In summary, the Bible clearly teaches the fear of God throughout the Old and New Testaments, where He is also shown to be a legitimate object of our reverent fear; Jesus commanded His disciples to fear God; the apostle Paul instructed the churches to fear God, and we see throughout the biblical texts that such fear goes hand-in-hand with faith, love, obedience, holiness, and comfort. It is my decided position, therefore, even if unpopular, that a robust fear of God, that manifests in a wholesome and holy reverence, and which leads us to exalt Him in our thoughts, to shun sin, to seek holiness and to walk in obedience to His commands, is perfectly compatible with (and actually enlarges) our faith in Him and our love for Him, and is fundamental to the biblical Christian faith.
It seems apparent to me that our adversary has worked long and hard to undermine and eradicate all such understanding from the church, that he has been largely successful, and that not only are we spiritual paupers as a result, but many have been given a false understanding of God as a kind, indulgent grandfather who winks at sin and who would never criticize, judge or discipline. Such a view is completely unscriptural and at its essence is just another form of idolatry – one of God’s most hated sins.
So I say let us bring back an exalted view of our Holy, Righteous, Majestic God, in all His Glory, whose Love sent His Son to bear the sins of His people so that we might be saved, purified from sin by His precious blood, and ultimately transformed into His perfect image. And by His grace, let us learn to walk by faith in holy fear and loving obedience, in a manner worthy of our most gracious Lord.
Scripture Passages on Which Much of this Poem was Based
The Revelation of Jesus Christ, Chapter 1, verses 12 to 18:
“Then I turned to see the voice that was speaking to me, and on turning I saw seven golden lampstands, and in the midst of the lampstands one like a son of man, clothed with a long robe and with a golden sash around his chest. The hairs of his head were white, like white wool, like snow. His eyes were like a flame of fire, his feet were like burnished bronze, refined in a furnace, and his voice was like the roar of many waters.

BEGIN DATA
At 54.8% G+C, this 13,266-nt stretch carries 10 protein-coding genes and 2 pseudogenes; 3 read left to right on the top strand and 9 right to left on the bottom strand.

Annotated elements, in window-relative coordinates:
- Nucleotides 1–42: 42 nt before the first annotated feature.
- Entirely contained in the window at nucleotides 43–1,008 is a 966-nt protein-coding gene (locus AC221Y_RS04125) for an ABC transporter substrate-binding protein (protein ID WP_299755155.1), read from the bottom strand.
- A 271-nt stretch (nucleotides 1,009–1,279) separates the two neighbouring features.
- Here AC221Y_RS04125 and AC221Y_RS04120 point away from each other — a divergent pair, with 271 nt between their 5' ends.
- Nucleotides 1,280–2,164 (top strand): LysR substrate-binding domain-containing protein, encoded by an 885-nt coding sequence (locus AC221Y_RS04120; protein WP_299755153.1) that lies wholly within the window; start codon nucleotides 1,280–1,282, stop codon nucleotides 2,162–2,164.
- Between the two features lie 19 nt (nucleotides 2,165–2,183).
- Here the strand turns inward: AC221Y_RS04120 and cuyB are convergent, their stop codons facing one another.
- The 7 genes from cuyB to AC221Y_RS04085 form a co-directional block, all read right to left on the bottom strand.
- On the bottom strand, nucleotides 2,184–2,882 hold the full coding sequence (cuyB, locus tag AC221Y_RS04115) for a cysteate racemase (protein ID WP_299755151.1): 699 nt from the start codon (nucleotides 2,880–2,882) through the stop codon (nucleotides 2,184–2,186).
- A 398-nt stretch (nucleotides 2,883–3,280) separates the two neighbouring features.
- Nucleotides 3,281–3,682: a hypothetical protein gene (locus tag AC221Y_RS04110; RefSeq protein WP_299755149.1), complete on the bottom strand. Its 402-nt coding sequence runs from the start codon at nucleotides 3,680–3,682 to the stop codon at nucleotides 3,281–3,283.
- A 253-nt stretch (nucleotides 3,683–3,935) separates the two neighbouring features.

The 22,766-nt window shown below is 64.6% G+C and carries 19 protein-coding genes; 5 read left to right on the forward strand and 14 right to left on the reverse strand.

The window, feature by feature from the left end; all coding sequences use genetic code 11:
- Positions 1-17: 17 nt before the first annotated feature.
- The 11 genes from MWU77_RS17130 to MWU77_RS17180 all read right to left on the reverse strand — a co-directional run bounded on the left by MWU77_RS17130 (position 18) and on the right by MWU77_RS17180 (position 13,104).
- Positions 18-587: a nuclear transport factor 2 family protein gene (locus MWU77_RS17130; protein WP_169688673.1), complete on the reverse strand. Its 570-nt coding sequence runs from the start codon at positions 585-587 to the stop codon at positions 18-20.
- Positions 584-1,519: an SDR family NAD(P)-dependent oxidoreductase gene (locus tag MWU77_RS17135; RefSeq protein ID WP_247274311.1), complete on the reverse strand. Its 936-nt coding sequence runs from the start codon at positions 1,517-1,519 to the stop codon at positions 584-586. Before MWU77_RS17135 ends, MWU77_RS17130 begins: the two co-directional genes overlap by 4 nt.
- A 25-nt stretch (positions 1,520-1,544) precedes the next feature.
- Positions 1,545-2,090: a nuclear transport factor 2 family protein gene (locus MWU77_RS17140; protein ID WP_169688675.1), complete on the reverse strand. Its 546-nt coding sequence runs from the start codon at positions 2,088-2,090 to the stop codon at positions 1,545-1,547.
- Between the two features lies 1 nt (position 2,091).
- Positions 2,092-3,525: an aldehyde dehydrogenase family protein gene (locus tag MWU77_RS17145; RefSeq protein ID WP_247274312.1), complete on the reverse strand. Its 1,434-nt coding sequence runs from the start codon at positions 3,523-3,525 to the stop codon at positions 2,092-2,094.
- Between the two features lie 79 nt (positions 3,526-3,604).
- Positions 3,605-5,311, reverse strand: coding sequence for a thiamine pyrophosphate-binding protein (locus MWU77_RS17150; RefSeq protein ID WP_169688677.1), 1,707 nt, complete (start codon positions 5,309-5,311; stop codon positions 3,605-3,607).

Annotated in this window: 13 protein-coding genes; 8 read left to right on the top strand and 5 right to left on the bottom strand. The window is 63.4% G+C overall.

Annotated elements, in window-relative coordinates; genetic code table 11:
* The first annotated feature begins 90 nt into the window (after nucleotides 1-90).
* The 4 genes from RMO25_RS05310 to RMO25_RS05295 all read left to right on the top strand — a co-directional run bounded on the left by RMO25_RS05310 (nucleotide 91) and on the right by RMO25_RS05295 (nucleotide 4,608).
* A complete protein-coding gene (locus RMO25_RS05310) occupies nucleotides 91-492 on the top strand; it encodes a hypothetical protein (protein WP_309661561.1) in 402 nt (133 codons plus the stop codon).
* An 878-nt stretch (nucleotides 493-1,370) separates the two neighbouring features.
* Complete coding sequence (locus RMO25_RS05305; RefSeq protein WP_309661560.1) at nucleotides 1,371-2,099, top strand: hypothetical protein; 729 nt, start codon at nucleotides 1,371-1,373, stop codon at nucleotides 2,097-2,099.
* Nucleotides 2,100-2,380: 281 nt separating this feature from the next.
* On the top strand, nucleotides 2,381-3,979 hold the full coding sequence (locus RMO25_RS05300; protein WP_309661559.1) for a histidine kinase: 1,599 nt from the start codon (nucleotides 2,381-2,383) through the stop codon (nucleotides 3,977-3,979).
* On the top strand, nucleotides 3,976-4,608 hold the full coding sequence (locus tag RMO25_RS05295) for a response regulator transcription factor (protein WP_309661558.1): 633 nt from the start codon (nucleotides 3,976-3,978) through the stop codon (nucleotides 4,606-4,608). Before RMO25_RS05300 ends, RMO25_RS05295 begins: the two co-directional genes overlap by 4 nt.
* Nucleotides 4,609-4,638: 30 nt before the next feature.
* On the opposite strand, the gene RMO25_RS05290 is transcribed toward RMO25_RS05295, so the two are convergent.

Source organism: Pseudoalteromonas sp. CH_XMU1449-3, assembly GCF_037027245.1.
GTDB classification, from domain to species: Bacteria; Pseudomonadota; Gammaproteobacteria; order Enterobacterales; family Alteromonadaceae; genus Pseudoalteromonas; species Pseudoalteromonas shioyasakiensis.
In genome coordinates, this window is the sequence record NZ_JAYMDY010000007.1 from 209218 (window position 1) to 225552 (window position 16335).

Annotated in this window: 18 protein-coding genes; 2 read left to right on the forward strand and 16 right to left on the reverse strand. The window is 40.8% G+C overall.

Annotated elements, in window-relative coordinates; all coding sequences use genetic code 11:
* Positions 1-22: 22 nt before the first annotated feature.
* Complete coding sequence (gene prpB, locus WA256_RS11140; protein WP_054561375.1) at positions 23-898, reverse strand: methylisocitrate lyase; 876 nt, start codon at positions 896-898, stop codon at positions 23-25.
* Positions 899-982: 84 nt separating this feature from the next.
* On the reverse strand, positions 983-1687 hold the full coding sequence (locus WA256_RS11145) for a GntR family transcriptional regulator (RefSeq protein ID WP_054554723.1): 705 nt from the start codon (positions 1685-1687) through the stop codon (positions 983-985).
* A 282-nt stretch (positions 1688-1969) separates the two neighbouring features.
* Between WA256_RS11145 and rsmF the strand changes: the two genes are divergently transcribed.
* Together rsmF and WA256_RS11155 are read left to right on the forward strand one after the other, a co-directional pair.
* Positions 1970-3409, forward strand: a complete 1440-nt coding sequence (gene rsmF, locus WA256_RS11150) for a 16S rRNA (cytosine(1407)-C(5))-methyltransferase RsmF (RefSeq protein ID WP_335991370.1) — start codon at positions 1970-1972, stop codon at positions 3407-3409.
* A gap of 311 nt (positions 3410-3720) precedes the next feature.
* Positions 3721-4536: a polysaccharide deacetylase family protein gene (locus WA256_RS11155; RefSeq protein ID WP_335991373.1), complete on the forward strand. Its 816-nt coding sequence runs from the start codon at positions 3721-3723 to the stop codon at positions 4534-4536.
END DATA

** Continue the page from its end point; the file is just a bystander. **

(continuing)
“In his right hand he held seven stars, from his mouth came a sharp two-edged sword, and his face was like the sun shining in full strength. When I saw him, I fell at his feet as though dead. But he laid his right hand on me, saying, “Fear not, I am the first and the last, and the living one. I died, and behold I am alive forevermore, and I have the keys of Death and Hades.
The Revelation of Jesus Christ, Chapter 19, verses 11 to 16:
“Then I saw heaven opened, and behold, a white horse! The one sitting on it is called Faithful and True, and in righteousness he judges and makes war. His eyes are like a flame of fire, and on his head are many diadems, and he has a name written that no one knows but himself. He is clothed in a robe dipped in blood, and the name by which he is called is The Word of God.
“And the armies of heaven, arrayed in fine linen, white and pure, were following him on white horses. From his mouth comes a sharp sword with which to strike down the nations, and he will rule them with a rod of iron. He will tread the winepress of the fury of the wrath of God the Almighty. On his robe and on his thigh he has a name written, King of kings and Lord of lords.
The Revelation of Jesus Christ, Chapter 20, verses 11 to 15:
“Then I saw a great white throne and him who was seated on it. From his presence earth and sky fled away, and no place was found for them. And I saw the dead, great and small, standing before the throne, and books were opened. Then another book was opened, which is the book of life. And the dead were judged by what was written in the books, according to what they had done.
“And the sea gave up the dead who were in it, Death and Hades gave up the dead who were in them, and they were judged, each one of them, according to what they had done. Then Death and Hades were thrown into the lake of fire. This is the second death, the lake of fire. And if anyone’s name was not found written in the book of life, he was thrown into the lake of fire.
© Craig Sabin 2022 All rights reserved